in the higher than normal Numbers that have tens of thousands of formerly registered Republicans across the country dropped the party label since January 6th. And some – a clear minority of anti-Trump Republicans – are straight consider starting a third party.
“I’ve reached a number of political people – leaders and grassroots citizens,” said Evan McMullin, a former House Republican Conference political director who ran for independent president in 2016. He placed a phone call earlier this month from more than 120 disaffected Republicans interested in someone else’s idea. “You have enough and are ready to move on, ready for change.”
McMullin said they were mostly “former Trump supporters who valued politics and the judges, but the uprising was too much and believed it was time for the Republican Party to move on.”
In September, only 40% of Republicans said a third party was necessary. That’s loud. Now increased to 63% Gallup.
But that increase is mostly due to Trump supporters, not people who are against Trump, said Jeff Jones, a senior editor at Gallup.
“It’s more of a pro-Trump group looking to break away from the GOP,” said Jones, adding that there is frustration with both [sides] together. … I think the civil war in the Republican Party is pushing them to these higher levels of “the independents and those in favor of a third party”.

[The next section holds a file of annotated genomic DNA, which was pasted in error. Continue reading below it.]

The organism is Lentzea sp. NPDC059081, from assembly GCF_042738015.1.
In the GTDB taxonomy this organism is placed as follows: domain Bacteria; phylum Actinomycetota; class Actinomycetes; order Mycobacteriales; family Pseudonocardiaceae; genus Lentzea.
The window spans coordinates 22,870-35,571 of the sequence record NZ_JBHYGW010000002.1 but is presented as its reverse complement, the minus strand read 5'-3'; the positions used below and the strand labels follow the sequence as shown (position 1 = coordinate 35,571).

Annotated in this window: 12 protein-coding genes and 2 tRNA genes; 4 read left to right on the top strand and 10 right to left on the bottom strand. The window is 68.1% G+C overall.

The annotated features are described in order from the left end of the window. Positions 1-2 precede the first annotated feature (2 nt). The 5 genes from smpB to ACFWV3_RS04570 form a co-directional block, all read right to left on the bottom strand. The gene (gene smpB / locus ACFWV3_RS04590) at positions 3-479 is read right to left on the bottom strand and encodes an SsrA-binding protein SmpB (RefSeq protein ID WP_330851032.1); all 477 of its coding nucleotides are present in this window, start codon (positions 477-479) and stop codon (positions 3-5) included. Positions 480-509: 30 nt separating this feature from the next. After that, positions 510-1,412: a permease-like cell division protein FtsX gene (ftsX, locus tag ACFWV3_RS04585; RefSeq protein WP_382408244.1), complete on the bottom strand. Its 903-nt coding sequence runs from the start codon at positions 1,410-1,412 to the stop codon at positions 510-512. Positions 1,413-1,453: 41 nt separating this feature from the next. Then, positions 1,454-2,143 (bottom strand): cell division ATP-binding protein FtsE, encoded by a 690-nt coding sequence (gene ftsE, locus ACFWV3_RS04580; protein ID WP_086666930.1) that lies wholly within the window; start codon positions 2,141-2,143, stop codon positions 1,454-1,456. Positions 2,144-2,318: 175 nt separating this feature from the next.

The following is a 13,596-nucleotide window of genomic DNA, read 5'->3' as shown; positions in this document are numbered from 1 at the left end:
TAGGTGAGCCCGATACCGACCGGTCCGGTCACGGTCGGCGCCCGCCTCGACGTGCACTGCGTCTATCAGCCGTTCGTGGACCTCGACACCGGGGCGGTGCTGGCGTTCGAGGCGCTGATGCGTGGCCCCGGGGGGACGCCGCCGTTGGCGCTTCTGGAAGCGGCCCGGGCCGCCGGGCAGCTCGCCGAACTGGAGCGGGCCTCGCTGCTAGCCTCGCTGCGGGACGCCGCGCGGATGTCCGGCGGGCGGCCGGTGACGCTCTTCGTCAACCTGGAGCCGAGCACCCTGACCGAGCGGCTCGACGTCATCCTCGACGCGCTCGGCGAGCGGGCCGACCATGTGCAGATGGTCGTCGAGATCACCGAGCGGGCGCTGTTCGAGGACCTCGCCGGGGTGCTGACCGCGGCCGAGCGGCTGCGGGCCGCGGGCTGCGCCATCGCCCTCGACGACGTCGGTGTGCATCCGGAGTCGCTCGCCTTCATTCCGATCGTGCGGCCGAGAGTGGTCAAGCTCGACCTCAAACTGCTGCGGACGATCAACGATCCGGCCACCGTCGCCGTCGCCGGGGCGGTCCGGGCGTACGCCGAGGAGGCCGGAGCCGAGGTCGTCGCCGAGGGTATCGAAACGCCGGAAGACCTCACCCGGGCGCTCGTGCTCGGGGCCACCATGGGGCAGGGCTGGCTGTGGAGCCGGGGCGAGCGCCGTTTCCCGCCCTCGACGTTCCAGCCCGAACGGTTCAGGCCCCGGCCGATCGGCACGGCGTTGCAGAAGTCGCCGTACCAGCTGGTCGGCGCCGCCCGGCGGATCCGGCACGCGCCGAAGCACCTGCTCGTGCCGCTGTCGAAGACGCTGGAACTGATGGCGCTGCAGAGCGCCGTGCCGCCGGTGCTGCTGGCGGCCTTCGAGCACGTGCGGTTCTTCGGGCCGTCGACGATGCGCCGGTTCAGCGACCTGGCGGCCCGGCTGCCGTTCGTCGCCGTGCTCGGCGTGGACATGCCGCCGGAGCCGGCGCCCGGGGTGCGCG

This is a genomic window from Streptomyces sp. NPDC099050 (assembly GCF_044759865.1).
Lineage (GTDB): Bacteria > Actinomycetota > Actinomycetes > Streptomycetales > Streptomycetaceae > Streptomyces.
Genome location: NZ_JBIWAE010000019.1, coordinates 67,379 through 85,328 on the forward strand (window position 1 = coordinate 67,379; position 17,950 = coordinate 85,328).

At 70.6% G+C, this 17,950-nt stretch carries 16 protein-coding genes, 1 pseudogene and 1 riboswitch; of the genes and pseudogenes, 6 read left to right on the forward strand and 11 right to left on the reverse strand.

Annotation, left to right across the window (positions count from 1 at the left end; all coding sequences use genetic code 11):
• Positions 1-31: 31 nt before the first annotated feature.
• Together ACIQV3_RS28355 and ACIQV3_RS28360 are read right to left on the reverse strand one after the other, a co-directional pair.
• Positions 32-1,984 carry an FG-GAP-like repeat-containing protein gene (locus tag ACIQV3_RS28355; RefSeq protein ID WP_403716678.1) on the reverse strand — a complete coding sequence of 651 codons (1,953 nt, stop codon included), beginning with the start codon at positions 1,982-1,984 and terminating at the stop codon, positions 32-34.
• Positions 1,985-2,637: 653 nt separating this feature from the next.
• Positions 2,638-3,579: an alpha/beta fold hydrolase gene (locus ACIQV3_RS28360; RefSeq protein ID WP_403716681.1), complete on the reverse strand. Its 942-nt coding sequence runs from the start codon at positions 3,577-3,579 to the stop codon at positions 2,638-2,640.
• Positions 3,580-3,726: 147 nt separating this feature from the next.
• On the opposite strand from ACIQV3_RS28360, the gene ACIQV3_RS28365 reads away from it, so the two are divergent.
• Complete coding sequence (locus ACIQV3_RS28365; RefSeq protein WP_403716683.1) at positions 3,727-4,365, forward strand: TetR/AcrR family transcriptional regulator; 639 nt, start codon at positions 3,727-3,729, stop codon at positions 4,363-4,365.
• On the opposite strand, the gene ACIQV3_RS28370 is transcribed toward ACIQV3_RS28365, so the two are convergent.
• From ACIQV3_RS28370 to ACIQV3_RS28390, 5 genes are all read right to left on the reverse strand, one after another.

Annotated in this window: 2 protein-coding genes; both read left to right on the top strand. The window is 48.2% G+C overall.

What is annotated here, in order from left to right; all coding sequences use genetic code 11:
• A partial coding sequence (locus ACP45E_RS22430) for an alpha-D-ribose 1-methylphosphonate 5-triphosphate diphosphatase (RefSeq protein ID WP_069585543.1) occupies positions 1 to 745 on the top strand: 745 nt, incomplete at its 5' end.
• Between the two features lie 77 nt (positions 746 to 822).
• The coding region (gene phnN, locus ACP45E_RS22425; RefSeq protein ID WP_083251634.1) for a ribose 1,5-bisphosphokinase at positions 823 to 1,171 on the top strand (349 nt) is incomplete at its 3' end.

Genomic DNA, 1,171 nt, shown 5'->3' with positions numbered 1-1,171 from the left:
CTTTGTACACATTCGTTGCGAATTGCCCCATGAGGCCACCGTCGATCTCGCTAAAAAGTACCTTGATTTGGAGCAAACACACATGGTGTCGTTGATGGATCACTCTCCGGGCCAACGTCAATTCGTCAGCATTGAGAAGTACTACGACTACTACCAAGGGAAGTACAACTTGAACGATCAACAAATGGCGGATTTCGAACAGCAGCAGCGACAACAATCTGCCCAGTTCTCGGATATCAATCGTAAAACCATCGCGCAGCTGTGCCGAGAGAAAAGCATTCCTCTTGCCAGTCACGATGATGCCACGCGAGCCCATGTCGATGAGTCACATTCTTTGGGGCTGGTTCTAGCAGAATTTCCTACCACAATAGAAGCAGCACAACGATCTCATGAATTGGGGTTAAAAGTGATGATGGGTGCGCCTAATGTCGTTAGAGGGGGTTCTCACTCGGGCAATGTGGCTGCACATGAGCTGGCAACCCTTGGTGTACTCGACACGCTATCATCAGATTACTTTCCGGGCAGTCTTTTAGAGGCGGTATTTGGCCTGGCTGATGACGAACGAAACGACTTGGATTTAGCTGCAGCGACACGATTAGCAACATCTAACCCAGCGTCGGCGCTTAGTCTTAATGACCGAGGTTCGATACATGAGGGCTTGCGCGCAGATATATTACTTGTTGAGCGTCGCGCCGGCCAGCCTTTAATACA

Not a new chasm
The rift between Trump and McConnell isn’t too surprising, other than how public it has become.
McConnell is a cautious and astute political insider whose lack of dynamism is offset by his tactical skills. His primary concern is to come up with candidates who he believes can win.
Trumpism, he believes, will not lead to a majority everywhere. Eventually, Trump alienated graduated voters and suburbs during his presidency, and the party lost not only the White House but control of both houses of Congress.
Trump, on the other hand, may be undisciplined and divisive, but his oversized personality and bombastic political inaccuracy have given him the heart of his party and brought new voters into the group. He believes that candidates who position themselves as uncompromising in its controversial form are the only way for the party to go.
However, this gap is not new. The Republican Party – the Lincoln Party, as Republicans like to say – was a party dominated by the rich and educated.
The party was not as dominant in the south as it is today. In fact, it had a strong hold in the northeast. It was Democrats who had dominated the South for a long time – “Dixie Crats” as they were sometimes called.